Thank you so much for stopping by and reading this post.  Happy Holidays!

Tuesday, October 18, 2016

END OF LINE: Arnold ORMSBEE / ORMSBY, approx. 1770 - 1830

Arnold ORMSBEE (var. Ormsby), is my 4th great-grandfather.  He is my mother's mother's mother's

I know almost nothing about him.  He showed up on the Oakwood Cemetery [Syracuse, Onondaga, New York] cemetery burial register as the father of Jacob ORMSBEE who died aged 86 years 9 months on 29 Mar 1893, in Syracuse. Actually, it states Jacob's parents were Arnold and Hannah Ormsbee.  News to me!  Finding any information about Jacob's parents in the late 1700s and early 1800s has been challenging.

Thanks to the free site FultonHistory.com, a newspaper social notice at the bottom of page 3 was helpful, giving me more names to research and confirming relationships of several others:
Syracuse Weekly Express, Wednesday June 27, 1888:
Four Generations Dining Together.
   A pleasant gathering greeted Mr. Jacob Ormsbee Thursday afternoon at his home, No. 18 Rust street, the occasion being the eight-second anniversary of his birthday.  Four generations ate and talked together.  Among those present were L.J. Ormsbee and his family, C.G. Graves and his family, Stephen A. Ormsbee and his family, Mrs. John Leary and others.  A purse of money was presented to the host in behalf of the relatives by H.J. Ormsbee.

  L.J. Ormsbee is  Lucius Jared Ormsbee s/o Jacob
  C.G. Graves is Charles Giles Graves, wife, Harriet Philena is d/o Jacob
  Stephen A. Ormsbee is Stephen Decatur Ormsbee and wife; SD is bro/o Jacob
  Mrs. John Leary is Anna Caroline Ormsbee Leary  d/o Jacob
  H.J. Ormsbee is Harry Jerome Ormsbee s/o LJ Ormsbee, so grandson of Jacob

My ancestor line goes through Charles Giles GRAVES and wife Harriet P. ORMSBEE. The names in this notice allowed me to add several people to my Ormsbee family line, adding more children, marriages, and a brother to Jacob.

So, Arnold ORMSBEE, or Ormsby, and details of his family as seen in 1810 and 1820 censuses, Manlius, Onondaga, New York, remains somewhat a mystery. Manlius was settled in the late 1700s, and is just east of Syracuse NY.

 The 1810 census shows 4 males, 4 females in the household, with the eldest female ticked in the 16-25 column.  This is very confusing, since there is a teen male in the 10-15 column and I'm unable to think a 25 year old woman would have a 10year old son (or older!).  Three females are under 10.  Is the female in the 16-25 yrs column actually his wife? a second wife? or perhaps she's an eldest daughter, i.e., Arnold is widowed?  


The 1820 census adds more children. Note the first 6 columns are for males [4th column states males over 16], next 4 columns are for females, and the far right tick indicates he is involved in 'Manufactures' in some way.  Once again, the older woman in this household seems too young to be the mother of all the children.  And what was Arnold manufacturing in the small village of Manlius-?  Curiouser and curiouser.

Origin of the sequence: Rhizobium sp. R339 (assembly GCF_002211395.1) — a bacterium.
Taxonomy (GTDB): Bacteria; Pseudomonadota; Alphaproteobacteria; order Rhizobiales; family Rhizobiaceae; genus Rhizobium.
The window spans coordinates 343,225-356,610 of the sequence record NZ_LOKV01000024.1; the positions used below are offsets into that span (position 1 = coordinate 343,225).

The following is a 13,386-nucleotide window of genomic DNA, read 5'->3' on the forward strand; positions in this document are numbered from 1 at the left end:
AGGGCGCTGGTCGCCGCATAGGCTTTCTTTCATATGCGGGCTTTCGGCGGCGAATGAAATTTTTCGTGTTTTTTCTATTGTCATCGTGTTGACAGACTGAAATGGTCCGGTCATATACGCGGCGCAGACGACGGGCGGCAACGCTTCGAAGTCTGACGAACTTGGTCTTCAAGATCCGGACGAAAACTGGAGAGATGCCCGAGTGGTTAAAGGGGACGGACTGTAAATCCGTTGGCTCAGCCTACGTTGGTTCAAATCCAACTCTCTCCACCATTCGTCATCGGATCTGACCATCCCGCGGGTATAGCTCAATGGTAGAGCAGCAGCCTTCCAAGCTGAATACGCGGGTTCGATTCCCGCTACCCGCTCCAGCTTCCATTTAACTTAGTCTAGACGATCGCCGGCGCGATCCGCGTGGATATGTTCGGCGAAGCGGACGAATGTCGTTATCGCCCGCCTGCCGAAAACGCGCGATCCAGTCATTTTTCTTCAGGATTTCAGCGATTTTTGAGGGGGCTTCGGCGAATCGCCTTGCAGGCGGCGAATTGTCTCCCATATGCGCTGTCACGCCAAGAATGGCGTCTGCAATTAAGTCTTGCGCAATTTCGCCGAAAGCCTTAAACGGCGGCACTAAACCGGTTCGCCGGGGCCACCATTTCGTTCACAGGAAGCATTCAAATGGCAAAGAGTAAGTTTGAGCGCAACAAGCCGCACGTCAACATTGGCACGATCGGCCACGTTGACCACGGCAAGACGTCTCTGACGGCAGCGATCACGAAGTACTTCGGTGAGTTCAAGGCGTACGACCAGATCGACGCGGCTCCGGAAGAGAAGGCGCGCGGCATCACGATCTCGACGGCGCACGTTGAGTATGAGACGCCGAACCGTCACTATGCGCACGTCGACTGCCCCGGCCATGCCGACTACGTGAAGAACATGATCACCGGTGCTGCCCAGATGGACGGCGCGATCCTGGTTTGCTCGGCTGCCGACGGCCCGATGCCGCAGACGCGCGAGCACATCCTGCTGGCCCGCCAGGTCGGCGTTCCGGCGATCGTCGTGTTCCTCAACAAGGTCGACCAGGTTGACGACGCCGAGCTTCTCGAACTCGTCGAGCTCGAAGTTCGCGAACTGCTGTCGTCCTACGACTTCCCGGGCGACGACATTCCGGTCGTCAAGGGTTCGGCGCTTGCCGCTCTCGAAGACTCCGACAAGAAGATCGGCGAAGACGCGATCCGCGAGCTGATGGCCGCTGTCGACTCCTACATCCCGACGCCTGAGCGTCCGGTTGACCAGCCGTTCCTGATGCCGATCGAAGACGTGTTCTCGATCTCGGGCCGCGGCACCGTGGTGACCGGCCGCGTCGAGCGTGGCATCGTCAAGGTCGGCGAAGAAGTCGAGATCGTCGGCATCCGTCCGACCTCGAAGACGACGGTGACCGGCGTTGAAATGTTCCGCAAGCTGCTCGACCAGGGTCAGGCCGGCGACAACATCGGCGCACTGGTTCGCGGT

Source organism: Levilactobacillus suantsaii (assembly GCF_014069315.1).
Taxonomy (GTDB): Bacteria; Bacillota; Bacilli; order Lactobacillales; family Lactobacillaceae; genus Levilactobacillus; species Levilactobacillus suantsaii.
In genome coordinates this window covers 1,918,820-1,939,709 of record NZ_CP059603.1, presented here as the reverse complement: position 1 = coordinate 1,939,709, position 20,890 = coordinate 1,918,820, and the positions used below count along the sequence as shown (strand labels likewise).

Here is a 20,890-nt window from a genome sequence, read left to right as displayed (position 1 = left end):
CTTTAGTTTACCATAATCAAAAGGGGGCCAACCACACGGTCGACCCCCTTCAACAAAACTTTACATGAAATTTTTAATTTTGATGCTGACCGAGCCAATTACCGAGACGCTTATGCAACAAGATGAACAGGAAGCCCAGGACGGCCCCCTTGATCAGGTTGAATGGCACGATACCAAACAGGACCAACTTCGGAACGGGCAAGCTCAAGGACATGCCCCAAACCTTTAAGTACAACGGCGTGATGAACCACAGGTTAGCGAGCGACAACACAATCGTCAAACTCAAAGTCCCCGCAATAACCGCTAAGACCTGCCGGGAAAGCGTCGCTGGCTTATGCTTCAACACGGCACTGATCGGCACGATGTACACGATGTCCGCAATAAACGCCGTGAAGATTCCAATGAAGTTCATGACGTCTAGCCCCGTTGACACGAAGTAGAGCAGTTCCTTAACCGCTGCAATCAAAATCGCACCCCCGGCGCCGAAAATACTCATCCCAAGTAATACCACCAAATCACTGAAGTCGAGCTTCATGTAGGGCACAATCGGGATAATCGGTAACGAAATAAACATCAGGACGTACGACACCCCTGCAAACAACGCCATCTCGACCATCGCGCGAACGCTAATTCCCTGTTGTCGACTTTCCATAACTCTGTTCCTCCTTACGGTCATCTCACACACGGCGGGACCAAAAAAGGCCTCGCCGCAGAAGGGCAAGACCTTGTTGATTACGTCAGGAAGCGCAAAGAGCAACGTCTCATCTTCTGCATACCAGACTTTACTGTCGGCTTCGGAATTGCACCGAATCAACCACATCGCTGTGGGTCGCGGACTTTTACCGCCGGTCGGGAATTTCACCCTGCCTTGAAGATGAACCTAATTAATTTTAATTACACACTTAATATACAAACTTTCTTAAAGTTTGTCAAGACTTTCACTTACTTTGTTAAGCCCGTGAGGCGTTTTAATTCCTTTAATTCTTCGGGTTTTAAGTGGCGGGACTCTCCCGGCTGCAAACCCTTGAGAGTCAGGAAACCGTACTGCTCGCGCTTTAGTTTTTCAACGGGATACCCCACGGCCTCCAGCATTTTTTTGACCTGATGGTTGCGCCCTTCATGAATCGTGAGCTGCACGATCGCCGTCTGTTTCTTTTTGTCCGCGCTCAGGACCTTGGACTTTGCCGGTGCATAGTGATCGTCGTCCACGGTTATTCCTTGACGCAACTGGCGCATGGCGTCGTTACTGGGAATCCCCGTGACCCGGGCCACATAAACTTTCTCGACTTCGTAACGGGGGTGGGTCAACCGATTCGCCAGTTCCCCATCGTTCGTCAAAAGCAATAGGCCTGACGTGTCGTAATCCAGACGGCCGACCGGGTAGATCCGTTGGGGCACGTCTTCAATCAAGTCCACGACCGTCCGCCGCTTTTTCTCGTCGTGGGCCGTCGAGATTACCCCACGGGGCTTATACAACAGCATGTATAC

The only other document I've found, which could be relevant,  is for an Arnold Ormsbee & c, [plaintiff] Court Judgment concerning $71.66 re Robert Pearsall, who did not show in court.  However this was in Delaware County New York (county seat, Delhi in northern part of county), over 90 miles away.  Could it be for "my" Arnold?  A very thin thread here, isn't it! So far I haven't found additional news for any other Arnold Ormsby/Ormsbee.
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If you have ancestors in this Ormsbee line, or know further information, I would love to hear from you via calewis at telus dot net, as my Blogger account updated and stopped me from being able to actually 'reply' to your comments.

Thank you so much for stopping by and reading this post.  This year, I've taken a break from posting, but I will be doing more in the coming months and years.  Cheers!

Monday, July 25, 2016

Across the Pond to early 1500s: the GAYLORD/GAYLARD/GAYLAUD/GAYLER family

The GAYLORD family in the Pitminster region of Somerset England is known in early Connecticut by Alice GAYLORD who had married Richard TREAT 27 Apr 1615. Richard and Alice came to America in 1630 with their 9 surviving children. [Treat Genealogy].  Note that TREAT is TROTT in England. Alice is the first Gaylord I ran across in my research.

Alice and her husband, Richard TREAT, were the parents of (Gov.) Robert TREAT, Robert being the 6th of 11 known children of this early settler couple. Some information on Alice was found through searching the TREAT biographies and records. I found Alice's surname unusual and went searching for any possible ancestors in Pitminster. There are many variants of the name as shown in the title of this blog.  It is believed the original surname is of French Huguenot origin: GAILLARD of Normandy. There are also early Gaillard settlers in the southeast states who came directly from Normandy. For those who love history: The Bayeux Tapestry may be 'read' for the history of the conquest of England by William, the Conqueror, uniting England and Normandy.

Alice seems to have been the youngest of 5 children of Hugh GAYLORD and wife Johane AILVYN, and was baptised 10 May 1594 at the church of St. Andrew & St. Mary, built about 1300.
    His daughter Alice was baptized at Pitminster, 10 May, 1594, and married there, 27 April, 1615, Richard Trott (Treat), and came to America with her husband and their nine surviving children in 1630.  (The image above of the Pitminster parish church is from Mike Searle)